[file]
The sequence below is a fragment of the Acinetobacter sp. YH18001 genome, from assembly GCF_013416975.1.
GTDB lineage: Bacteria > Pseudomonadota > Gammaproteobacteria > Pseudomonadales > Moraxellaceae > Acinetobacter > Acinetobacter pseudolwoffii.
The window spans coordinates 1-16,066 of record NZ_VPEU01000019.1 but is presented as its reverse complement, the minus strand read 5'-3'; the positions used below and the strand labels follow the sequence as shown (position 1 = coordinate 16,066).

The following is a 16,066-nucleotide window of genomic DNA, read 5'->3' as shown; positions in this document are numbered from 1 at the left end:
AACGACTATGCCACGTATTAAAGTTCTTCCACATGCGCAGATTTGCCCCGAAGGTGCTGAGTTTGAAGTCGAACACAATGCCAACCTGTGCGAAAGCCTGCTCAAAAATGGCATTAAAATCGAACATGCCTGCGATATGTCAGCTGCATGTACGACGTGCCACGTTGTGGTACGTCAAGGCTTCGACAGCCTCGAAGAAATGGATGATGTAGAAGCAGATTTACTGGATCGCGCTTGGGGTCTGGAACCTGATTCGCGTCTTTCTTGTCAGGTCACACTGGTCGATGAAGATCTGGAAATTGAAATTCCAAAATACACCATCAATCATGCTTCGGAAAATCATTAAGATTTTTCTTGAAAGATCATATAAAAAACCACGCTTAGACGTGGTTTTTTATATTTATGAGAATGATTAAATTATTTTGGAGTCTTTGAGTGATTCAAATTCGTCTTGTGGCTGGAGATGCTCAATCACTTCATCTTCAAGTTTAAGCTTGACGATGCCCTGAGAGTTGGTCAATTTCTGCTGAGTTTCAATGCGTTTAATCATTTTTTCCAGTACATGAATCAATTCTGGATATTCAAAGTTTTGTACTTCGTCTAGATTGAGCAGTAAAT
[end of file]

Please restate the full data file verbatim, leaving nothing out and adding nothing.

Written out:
The sequence below is a fragment of the Acinetobacter sp. YH18001 genome, from assembly GCF_013416975.1.
GTDB lineage: Bacteria > Pseudomonadota > Gammaproteobacteria > Pseudomonadales > Moraxellaceae > Acinetobacter > Acinetobacter pseudolwoffii.
The window spans coordinates 1-16,066 of record NZ_VPEU01000019.1 but is presented as its reverse complement, the minus strand read 5'-3'; the positions used below and the strand labels follow the sequence as shown (position 1 = coordinate 16,066).

The following is a 16,066-nucleotide window of genomic DNA, read 5'->3' as shown; positions in this document are numbered from 1 at the left end:
AACGACTATGCCACGTATTAAAGTTCTTCCACATGCGCAGATTTGCCCCGAAGGTGCTGAGTTTGAAGTCGAACACAATGCCAACCTGTGCGAAAGCCTGCTCAAAAATGGCATTAAAATCGAACATGCCTGCGATATGTCAGCTGCATGTACGACGTGCCACGTTGTGGTACGTCAAGGCTTCGACAGCCTCGAAGAAATGGATGATGTAGAAGCAGATTTACTGGATCGCGCTTGGGGTCTGGAACCTGATTCGCGTCTTTCTTGTCAGGTCACACTGGTCGATGAAGATCTGGAAATTGAAATTCCAAAATACACCATCAATCATGCTTCGGAAAATCATTAAGATTTTTCTTGAAAGATCATATAAAAAACCACGCTTAGACGTGGTTTTTTATATTTATGAGAATGATTAAATTATTTTGGAGTCTTTGAGTGATTCAAATTCGTCTTGTGGCTGGAGATGCTCAATCACTTCATCTTCAAGTTTAAGCTTGACGATGCCCTGAGAGTTGGTCAATTTCTGCTGAGTTTCAATGCGTTTAATCATTTTTTCCAGTACATGAATCAATTCTGGATATTCAAAGTTTTGTACTTCGTCTAGATTGAGCAGTAAAT